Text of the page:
I talk about the importance of resilience in the face of climate change and environmental catastrophe like it’s my job - because it is. Ecopsychology is not only about reconnecting the human animal to nature, it is also about how the human community can meet the upheaval caused by climate instability. As a psychotherapist, and as a citizen, I understand that one of the most effective and radical steps we can take towards this resiliency is to meet ourselves right where we’re at. Most of the time, this means acknowledging our feelings of despair, grief and anxiety and allowing for them. It sounds too simple - that can’t really be the answer, can it? Isn’t there some life hack, power of intention, new research or fancy technique to employ? You can certainly try any number of things, but time and again, what I have discovered both as a clinician, and as a sensitive hearted soul, is that feeling our feelings the key to true healing.

 New growth coming up from the root crown of a badly burned madrone, Bald Mountain, Sugarloaf Ridge State Park.

New growth coming up from the root crown of a badly burned madrone, Bald Mountain, Sugarloaf Ridge State Park.

As I struggled with wildfires and solastalgia this summer, I finally realized that I needed to give myself the space to get messy. To fall apart, to not know the answers, and to allow the truth of my love for this world to break my heart. Once I was able to do this, my despair began to lift and my anxiety dissipated. My care and concern didn’t cease, but I was no longer incapacitated by unexpressed grief. Most of my clients who sought help after the fires were also having difficulty giving themselves permission to really grieve. They didn’t want to burden family or friends, and they also didn’t feel their grief was valid. Francis Weller, psychotherapist and author of The Wild Edge of Sorrow speaks to the vital importance of allowing for grief,

I am not suggesting that we live a life preoccupied with sorrow. I am saying that our refusal to welcome the sorrows that come to us, our inability to move through these experiences with true presence and conscious awareness, condemns us to a life shadowed by grief. Welcoming everything that comes to us is a challenge. This is the secret to being fully alive.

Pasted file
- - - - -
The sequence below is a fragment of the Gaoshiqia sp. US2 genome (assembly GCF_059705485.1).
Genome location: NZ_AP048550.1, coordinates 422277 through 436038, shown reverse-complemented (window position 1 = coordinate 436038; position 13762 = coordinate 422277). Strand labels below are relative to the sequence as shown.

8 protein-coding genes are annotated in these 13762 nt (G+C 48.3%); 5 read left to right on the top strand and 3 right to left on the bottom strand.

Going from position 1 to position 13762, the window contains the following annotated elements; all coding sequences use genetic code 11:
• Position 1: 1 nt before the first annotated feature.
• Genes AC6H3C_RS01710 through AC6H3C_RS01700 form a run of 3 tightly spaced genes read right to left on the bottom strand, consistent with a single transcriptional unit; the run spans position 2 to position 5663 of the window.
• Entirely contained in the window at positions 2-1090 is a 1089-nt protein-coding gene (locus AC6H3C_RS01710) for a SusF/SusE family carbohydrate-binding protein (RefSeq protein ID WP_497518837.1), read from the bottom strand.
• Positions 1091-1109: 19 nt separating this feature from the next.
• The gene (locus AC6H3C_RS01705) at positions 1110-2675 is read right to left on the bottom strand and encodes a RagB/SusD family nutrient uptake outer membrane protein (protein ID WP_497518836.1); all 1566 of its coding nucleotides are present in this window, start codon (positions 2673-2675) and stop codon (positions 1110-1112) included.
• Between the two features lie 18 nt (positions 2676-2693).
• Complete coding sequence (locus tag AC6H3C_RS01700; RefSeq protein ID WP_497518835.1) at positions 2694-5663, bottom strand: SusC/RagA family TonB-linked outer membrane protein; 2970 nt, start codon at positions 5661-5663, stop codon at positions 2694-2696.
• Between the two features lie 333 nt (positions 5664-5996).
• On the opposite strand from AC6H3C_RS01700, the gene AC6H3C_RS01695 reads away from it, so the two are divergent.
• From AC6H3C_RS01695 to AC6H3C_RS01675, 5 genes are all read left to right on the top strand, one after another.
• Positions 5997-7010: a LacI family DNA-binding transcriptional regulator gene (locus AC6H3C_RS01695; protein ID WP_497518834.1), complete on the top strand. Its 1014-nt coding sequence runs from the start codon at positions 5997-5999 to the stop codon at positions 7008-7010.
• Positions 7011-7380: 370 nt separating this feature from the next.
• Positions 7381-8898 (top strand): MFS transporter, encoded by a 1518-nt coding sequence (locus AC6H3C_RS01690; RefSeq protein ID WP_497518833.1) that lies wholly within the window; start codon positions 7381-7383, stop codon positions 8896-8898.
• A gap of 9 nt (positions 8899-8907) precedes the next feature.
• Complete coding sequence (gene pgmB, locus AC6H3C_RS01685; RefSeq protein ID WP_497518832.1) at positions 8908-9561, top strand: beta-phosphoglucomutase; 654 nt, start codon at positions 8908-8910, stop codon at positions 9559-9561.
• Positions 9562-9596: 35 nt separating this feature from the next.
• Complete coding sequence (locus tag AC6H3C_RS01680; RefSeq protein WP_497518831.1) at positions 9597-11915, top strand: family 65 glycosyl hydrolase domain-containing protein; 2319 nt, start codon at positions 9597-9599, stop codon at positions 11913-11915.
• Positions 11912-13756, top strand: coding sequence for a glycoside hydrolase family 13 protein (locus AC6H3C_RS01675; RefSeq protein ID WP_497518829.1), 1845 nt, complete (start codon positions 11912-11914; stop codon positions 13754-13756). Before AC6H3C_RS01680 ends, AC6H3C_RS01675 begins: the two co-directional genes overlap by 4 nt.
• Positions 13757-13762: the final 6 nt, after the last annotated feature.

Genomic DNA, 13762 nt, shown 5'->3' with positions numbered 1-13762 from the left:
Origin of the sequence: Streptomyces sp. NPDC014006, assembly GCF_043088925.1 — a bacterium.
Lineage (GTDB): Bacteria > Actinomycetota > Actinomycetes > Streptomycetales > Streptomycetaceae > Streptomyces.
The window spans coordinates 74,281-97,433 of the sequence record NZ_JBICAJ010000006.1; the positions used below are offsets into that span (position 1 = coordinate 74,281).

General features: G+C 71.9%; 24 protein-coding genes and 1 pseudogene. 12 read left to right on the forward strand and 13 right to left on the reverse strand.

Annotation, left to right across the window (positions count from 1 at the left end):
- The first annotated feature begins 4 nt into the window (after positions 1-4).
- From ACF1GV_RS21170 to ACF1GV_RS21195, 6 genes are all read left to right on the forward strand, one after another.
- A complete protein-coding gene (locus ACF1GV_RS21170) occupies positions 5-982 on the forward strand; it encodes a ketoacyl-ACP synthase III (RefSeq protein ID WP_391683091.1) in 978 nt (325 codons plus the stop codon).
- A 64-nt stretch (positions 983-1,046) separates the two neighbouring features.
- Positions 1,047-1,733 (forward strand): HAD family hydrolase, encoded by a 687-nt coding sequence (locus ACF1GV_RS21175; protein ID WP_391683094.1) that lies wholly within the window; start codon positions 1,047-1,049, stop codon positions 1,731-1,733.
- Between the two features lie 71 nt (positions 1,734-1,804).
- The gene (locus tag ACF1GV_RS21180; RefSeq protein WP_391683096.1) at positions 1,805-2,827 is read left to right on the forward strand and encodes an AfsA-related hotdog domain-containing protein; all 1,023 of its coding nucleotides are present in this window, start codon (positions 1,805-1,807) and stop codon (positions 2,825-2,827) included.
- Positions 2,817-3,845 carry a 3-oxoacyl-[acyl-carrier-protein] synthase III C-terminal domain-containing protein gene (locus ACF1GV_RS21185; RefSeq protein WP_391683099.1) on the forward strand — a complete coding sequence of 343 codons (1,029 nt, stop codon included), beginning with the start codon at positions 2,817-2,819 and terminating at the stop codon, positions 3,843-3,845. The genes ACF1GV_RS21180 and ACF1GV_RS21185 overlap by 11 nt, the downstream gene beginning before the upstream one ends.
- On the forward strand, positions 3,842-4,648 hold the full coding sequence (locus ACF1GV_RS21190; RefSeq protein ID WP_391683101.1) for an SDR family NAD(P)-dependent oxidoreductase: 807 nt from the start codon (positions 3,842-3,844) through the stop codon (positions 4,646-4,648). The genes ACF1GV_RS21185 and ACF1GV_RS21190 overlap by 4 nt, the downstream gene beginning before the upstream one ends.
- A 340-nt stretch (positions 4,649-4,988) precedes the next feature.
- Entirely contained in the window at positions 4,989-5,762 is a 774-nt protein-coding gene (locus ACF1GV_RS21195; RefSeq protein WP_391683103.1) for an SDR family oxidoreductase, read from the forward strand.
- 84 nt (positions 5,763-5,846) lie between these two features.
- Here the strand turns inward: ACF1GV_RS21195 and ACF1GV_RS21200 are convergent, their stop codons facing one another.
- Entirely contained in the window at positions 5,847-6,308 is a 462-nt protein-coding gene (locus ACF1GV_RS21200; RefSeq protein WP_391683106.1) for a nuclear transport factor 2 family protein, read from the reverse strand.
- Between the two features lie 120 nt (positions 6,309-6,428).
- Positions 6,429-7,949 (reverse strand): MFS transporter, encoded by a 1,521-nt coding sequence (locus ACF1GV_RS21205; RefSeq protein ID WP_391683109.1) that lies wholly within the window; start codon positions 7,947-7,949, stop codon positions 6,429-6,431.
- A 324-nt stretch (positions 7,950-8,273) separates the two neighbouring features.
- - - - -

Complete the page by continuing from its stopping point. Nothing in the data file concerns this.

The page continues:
As Weller says, welcoming everything isn’t easy. For many people, despite our intellectual understanding that tears are cleansing, even crying is difficult and resisted. But there is a way to ride the waves of emotional experience so that they are profoundly healing rather than debilitating. Called grief work, it combines mindful and somatic (body based) awareness, often coupled with witnessing by a therapist, or in community in a ritual setting. Writing, artwork, dance and singing can also be incorporated so that the heart can truly express itself. What we then discover on the other side is that grief holds a gift for us in its hands - an increased capacity to love, to give and receive compassion and to respond with resilience to the stress of our times.

Our culture rewards emotional repression and the appearance of being “strong” and taking action. But when we jump to “doing something” and push away our grief, we not only abandon our own hearts, we also set ourselves up for burn-out and anxiety. Again, what I have found for both myself and others, is that grief work is renewing, and my best and most inspired activism has come from that wellspring. I also definitely advocate for getting involved with local causes (relief efforts, ecological restoration, marches, fundraising etc.) because a sense of “making a difference” is important. It’s a crucial next step towards resilience… after we have allowed grief to transmute our pain.

 A fairy lantern, blooming in the ashes at Sugarloaf Ridge.

A fairy lantern, blooming in the ashes at Sugarloaf Ridge.

If you are in need of mental health support, or are interested in learning more about coping in the New Abnormal, I invite you to explore the resources listed below. If you are interested in doing grief work, I am available, and you can also ask potential therapists if they specialize in grief work and/or have experience with somatic psychotherapy, mindfulness and/or trauma recovery.

Sonoma County Mental Health Support

My Sonoma Strong - bilingual support available
Wildfire Mental Health Collaborative
Sonoma Rises - a self care app for trauma recovery
Free counseling through ReCAMFT
Sonoma County non-crisis helpline (NAMI Warmline)
Yoga for Trauma Relief

Books and Articles

The Wild Edge of Sorrow by Francis Weller
Healing through the Dark Emotions: The wisdom of fear, grief and despair by Miriam Greenspan
What Wildfires Do to Our Minds - Dani Burlison for yesmagazine.org
What One Devastated Community Can Teach the World About Mental Health - Matt Simon for wired.com